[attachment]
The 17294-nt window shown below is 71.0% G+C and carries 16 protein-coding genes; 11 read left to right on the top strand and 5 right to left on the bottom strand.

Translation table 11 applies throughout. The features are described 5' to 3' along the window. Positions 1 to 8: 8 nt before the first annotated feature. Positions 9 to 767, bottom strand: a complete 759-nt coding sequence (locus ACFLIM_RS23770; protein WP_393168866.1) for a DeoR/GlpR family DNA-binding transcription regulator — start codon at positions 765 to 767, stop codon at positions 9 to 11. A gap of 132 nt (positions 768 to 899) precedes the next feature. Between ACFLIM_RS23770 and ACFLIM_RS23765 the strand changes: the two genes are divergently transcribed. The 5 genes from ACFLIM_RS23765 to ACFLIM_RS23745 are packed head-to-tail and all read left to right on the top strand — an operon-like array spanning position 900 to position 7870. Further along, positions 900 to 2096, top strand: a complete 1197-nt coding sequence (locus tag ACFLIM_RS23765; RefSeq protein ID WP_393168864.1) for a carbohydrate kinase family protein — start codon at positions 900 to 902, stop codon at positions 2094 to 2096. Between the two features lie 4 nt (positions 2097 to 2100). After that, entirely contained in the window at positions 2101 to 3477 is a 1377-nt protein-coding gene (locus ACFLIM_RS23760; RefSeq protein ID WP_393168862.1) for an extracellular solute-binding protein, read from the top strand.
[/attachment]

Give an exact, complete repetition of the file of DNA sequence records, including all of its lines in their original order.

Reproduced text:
The 17294-nt window shown below is 71.0% G+C and carries 16 protein-coding genes; 11 read left to right on the top strand and 5 right to left on the bottom strand.

Translation table 11 applies throughout. The features are described 5' to 3' along the window. Positions 1 to 8: 8 nt before the first annotated feature. Positions 9 to 767, bottom strand: a complete 759-nt coding sequence (locus ACFLIM_RS23770; protein WP_393168866.1) for a DeoR/GlpR family DNA-binding transcription regulator — start codon at positions 765 to 767, stop codon at positions 9 to 11. A gap of 132 nt (positions 768 to 899) precedes the next feature. Between ACFLIM_RS23770 and ACFLIM_RS23765 the strand changes: the two genes are divergently transcribed. The 5 genes from ACFLIM_RS23765 to ACFLIM_RS23745 are packed head-to-tail and all read left to right on the top strand — an operon-like array spanning position 900 to position 7870. Further along, positions 900 to 2096, top strand: a complete 1197-nt coding sequence (locus tag ACFLIM_RS23765; RefSeq protein ID WP_393168864.1) for a carbohydrate kinase family protein — start codon at positions 900 to 902, stop codon at positions 2094 to 2096. Between the two features lie 4 nt (positions 2097 to 2100). After that, entirely contained in the window at positions 2101 to 3477 is a 1377-nt protein-coding gene (locus ACFLIM_RS23760; RefSeq protein ID WP_393168862.1) for an extracellular solute-binding protein, read from the top strand.